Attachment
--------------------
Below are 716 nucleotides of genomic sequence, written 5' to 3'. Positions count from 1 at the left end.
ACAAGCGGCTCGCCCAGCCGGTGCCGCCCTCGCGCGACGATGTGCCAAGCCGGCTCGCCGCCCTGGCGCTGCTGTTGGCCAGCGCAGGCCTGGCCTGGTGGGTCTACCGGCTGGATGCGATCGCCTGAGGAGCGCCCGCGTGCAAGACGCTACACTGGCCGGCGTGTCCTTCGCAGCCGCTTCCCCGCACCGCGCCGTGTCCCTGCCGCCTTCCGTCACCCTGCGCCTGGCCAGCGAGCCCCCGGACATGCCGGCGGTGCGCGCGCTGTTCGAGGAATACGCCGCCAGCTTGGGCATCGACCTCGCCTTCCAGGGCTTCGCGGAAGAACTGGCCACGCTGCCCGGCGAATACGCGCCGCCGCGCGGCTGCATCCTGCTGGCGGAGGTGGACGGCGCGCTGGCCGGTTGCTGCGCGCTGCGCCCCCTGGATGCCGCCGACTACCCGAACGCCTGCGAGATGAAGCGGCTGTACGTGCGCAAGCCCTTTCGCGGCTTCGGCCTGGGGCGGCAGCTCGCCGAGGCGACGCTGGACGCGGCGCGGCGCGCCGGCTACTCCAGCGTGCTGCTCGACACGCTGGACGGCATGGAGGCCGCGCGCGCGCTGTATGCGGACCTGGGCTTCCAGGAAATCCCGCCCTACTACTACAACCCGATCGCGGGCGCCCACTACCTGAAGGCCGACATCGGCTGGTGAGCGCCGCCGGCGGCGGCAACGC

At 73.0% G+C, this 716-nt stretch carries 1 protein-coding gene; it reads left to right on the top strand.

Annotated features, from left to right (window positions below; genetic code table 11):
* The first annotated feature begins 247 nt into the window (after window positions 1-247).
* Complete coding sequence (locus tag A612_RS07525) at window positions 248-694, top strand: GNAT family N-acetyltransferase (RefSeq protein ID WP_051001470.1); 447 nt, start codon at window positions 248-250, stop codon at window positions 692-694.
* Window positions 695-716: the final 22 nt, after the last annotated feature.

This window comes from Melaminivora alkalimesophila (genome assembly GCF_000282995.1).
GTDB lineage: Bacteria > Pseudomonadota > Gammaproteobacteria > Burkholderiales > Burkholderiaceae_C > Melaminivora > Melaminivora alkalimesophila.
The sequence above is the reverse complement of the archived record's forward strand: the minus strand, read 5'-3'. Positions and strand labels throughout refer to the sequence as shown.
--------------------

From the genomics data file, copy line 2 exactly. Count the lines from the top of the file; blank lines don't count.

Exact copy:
ACAAGCGGCTCGCCCAGCCGGTGCCGCCCTCGCGCGACGATGTGCCAAGCCGGCTCGCCGCCCTGGCGCTGCTGTTGGCCAGCGCAGGCCTGGCCTGGTGGGTCTACCGGCTGGATGCGATCGCCTGAGGAGCGCCCGCGTGCAAGACGCTACACTGGCCGGCGTGTCCTTCGCAGCCGCTTCCCCGCACCGCGCCGTGTCCCTGCCGCCTTCCGTCACCCTGCGCCTGGCCAGCGAGCCCCCGGACATGCCGGCGGTGCGCGCGCTGTTCGAGGAATACGCCGCCAGCTTGGGCATCGACCTCGCCTTCCAGGGCTTCGCGGAAGAACTGGCCACGCTGCCCGGCGAATACGCGCCGCCGCGCGGCTGCATCCTGCTGGCGGAGGTGGACGGCGCGCTGGCCGGTTGCTGCGCGCTGCGCCCCCTGGATGCCGCCGACTACCCGAACGCCTGCGAGATGAAGCGGCTGTACGTGCGCAAGCCCTTTCGCGGCTTCGGCCTGGGGCGGCAGCTCGCCGAGGCGACGCTGGACGCGGCGCGGCGCGCCGGCTACTCCAGCGTGCTGCTCGACACGCTGGACGGCATGGAGGCCGCGCGCGCGCTGTATGCGGACCTGGGCTTCCAGGAAATCCCGCCCTACTACTACAACCCGATCGCGGGCGCCCACTACCTGAAGGCCGACATCGGCTGGTGAGCGCCGCCGGCGGCGGCAACGC